2003:1113 - COMMONS, FENAGH, Leitrim

NMI Burial Excavation Records

County: Leitrim Site name: COMMONS, FENAGH

Sites and Monuments Record No.: SMR 25:96 Licence number: 01E0159 EXT.

Author: Christopher Read, North West Archaeological Services Ltd, Cloonfad Cottage, Cloonfad, Carrick-on-Shannon, Co. Leitrim.

Site type: Medieval/post-medieval

ITM: E 610570m, N 807601m

Latitude, Longitude (decimal degrees): 54.017512, -7.838715

The site of the proposed development, the widening of the R202 Ballinamore to Mohill road, is located within the bounds of Fenagh Abbey. The road widening will include the 240m stretch of the road that runs through the zone of archaeological potential for the abbey. The road widening will affect an area measuring roughly 240m by 4m. Based upon the results of the previously excavated test-trenches (see No. 1112 above), it was decided that three areas would be further investigated manually. Two of these areas would measure 25m by 4m and be centred on Test-trenches 3 and 4, where evidence of archaeological activity was revealed in the form of a collapsed field boundary and a rough stone surface. A third area, measuring 4m by 2m, was to be excavated in an area not previously tested but where it appeared that a small portion of another collapsed wall would be impacted upon by the road. The areas between the three areas of excavation would be stripped of topsoil and monitored while the excavation was ongoing.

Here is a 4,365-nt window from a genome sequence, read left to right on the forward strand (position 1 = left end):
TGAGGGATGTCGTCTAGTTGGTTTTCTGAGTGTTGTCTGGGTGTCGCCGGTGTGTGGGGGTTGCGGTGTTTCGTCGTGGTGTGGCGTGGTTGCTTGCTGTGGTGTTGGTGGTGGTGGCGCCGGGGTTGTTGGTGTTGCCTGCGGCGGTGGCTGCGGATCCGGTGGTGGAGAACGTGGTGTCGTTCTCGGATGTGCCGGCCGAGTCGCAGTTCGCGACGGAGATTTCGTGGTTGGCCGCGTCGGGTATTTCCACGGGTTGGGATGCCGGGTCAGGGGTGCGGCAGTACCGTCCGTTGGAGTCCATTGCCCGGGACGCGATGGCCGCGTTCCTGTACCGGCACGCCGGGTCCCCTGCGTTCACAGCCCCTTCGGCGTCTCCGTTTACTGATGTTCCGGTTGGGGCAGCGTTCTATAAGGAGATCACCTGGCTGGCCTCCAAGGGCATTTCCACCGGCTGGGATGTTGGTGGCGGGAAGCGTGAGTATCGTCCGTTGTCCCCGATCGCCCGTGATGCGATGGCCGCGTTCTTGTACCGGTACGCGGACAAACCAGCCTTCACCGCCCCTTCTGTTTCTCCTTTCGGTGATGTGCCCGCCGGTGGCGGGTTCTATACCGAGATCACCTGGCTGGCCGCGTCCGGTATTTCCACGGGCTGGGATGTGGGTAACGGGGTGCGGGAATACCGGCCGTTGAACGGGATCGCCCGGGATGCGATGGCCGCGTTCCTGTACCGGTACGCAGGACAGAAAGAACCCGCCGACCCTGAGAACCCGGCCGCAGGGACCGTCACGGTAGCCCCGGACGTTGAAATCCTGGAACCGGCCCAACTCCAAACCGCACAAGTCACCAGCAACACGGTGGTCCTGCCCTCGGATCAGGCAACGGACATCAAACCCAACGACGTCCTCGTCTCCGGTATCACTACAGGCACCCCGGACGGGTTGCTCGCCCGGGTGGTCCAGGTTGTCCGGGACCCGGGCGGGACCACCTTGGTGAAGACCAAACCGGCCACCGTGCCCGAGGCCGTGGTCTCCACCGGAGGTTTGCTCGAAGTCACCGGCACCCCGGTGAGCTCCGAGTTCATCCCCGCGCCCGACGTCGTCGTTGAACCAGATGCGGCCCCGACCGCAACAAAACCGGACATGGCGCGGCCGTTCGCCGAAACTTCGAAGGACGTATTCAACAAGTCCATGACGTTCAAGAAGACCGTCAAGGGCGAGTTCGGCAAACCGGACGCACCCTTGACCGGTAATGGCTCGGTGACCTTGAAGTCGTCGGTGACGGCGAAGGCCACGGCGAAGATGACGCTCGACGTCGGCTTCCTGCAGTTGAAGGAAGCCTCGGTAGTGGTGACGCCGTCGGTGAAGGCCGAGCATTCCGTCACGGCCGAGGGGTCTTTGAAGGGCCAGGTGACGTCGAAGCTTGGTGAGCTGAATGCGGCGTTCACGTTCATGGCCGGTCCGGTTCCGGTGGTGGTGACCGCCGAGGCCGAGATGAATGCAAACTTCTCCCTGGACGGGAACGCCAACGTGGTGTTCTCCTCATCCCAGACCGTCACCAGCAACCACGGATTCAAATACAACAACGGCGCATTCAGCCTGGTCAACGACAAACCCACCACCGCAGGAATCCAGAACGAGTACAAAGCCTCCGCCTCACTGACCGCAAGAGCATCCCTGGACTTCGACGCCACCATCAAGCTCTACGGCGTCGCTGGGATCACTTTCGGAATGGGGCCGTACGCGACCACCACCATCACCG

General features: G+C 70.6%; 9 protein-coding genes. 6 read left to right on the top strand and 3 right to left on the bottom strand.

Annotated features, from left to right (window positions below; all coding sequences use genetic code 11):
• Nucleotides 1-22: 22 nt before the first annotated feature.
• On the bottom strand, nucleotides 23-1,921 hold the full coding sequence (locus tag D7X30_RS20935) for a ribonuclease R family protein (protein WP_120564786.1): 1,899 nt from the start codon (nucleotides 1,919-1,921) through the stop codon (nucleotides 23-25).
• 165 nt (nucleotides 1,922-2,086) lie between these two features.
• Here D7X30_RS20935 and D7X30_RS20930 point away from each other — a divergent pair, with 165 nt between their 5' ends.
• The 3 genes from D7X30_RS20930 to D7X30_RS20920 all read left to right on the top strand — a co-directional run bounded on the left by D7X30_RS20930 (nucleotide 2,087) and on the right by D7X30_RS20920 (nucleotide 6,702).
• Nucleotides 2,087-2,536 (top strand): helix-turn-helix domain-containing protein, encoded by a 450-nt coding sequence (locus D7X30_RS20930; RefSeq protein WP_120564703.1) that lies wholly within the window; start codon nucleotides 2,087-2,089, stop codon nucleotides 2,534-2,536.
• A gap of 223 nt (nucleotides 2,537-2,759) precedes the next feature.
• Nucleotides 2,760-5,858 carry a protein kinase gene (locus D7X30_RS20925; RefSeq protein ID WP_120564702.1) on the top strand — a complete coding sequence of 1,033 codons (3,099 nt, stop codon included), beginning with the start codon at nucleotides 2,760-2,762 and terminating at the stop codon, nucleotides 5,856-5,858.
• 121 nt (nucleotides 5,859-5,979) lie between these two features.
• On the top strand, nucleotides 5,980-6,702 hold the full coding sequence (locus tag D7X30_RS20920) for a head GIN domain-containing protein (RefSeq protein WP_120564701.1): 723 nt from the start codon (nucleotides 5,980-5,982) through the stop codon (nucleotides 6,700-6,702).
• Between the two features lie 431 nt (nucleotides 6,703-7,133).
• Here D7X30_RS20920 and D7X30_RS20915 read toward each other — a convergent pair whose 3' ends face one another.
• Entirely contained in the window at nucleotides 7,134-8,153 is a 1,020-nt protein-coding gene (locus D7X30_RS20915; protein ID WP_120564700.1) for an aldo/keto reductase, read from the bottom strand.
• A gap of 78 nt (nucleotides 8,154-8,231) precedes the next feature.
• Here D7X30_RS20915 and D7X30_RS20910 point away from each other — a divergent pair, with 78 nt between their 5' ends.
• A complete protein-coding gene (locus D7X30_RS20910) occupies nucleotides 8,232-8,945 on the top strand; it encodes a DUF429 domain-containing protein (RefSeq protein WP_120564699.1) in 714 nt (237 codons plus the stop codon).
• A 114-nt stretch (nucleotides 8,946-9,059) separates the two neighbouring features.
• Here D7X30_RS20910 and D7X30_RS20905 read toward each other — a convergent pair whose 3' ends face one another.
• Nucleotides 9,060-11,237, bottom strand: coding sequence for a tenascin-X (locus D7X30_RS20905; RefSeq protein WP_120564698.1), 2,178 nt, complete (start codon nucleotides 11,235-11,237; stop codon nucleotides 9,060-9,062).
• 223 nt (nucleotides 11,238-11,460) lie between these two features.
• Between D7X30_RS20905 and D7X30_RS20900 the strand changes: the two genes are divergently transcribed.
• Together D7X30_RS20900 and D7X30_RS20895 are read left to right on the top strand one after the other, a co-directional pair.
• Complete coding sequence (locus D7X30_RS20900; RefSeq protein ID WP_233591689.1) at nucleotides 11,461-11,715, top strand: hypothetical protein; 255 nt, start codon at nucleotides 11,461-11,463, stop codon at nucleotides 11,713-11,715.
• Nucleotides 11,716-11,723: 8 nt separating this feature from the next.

The areas excavated served to further define the features identified during testing, although they offered little information concerning the dating or construction of the collapsed field walls. However, in all three excavated areas and in the areas between, a single linear cut feature was revealed extending almost the full length of the site. Measuring almost 200m long, 0.8–1.4m wide and 0.5–1.3m deep, this cut ran roughly north–south, parallel to the adjacent modern stone boundary wall. With its western edge being up to 1m east of the field boundary, it curved gently to the west at either end, extending outside the area excavated and under the adjacent road. The cut was filled with loose stones of medium to large size and a friable silty clay. The edges of the feature were defined over most of its length by large stones set into the sides where the feature cut the natural. In some places these stones extended to the base of the flat-bottomed cut, indicating that both sides of the feature may originally have been faced by roughly coursed stones. The stones set into the sides along most its length are similar to those found in souterrains to provide a level, solid surface for the placement of the cap stones. However, with the exception of a portion of the cut roughly in the centre of the exposed portion of the feature where the cut is deepest, it is too shallow to have been a souterrain. Thus the feature may constitute a partially robbed-out stone-lined ditch/drain or an oddly constructed wall. No datable finds were recovered from the fill, with the exception of some bottle glass and early modern pottery found mixed in with the rubble. These may indicate a late date for the feature, although they are more likely to be related to the robbing-out of the feature rather than its construction. Post-excavation analysis is ongoing.